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IN to Release Print Question


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#1 Frank Chang

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Posted 15 September 2016 - 08:50 AM

Just curious to know the process of making release print from internegative.

Do labs make the release print from married/composite internegative?

Or do labs make the release print from two sources?

(i.e. internegative and a separate 35mm reel with soundtrack only)


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#2 Tyler Purcell

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Posted 15 September 2016 - 11:18 AM

So it goes:

Cut Negative
Interpositive
Internegative
Release print

The Interpositive will be a "composite" of the picture and sound track, married together on the printer. It's during the interpositive process that color changes are applied as well. A few internegatives will be struck from the interpositive in order to make release prints. Quite a few prints can be struck from an internegative before it starts to fall apart. But of course, the best prints are made from a duplicate negative, which is really the highest quality composite source.
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#3 David Mullen ASC

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Posted 15 September 2016 - 11:31 AM

You mean original negative would be the highest quality source for a print -- you make prints either from the original negative or the dupe negative, you don't make prints from an interpositive, that would require some sort of reversal process to go positive to positive.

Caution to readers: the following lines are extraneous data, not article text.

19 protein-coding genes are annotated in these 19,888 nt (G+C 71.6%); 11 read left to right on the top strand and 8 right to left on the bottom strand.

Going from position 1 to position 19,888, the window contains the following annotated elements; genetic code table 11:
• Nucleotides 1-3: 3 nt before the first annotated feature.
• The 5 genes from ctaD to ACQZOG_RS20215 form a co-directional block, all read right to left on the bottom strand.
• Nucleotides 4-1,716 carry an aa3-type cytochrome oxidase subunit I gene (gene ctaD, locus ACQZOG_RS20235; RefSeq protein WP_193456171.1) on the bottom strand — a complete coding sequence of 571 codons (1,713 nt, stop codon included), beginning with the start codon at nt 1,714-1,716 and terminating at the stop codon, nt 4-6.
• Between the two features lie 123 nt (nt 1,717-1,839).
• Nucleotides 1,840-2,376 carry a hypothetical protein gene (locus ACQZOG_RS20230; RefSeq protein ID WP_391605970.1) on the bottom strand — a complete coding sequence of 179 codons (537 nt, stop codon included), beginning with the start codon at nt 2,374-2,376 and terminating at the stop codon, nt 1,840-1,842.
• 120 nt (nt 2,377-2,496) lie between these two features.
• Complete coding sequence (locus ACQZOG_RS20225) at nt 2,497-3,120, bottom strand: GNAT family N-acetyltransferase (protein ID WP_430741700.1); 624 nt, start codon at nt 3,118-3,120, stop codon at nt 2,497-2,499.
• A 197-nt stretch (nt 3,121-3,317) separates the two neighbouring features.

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#4 Frank Chang

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Posted 15 September 2016 - 11:49 AM

So David, do when labs make the release prints, do they use an internegative that is married or do they use 2 sources

(i.e. internegative and a separate 35mm reel with soundtrack only) separately during the duplication release print?


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#5 Tyler Purcell

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Posted 15 September 2016 - 12:01 PM

You mean original negative would be the highest quality source for a print -- you make prints either from the original negative or the dupe negative, you don't make prints from an interpositive, that would require some sort of reversal process to go positive to positive.


Sorry, yea I was thinking dupe negative.
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#6 Kenny N Suleimanagich

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Posted 15 September 2016 - 12:04 PM

The sound is printed onto the film during the IP stage usually before the picture is printed from the OCN. Can be optical or Dolby/DTS/SDDS.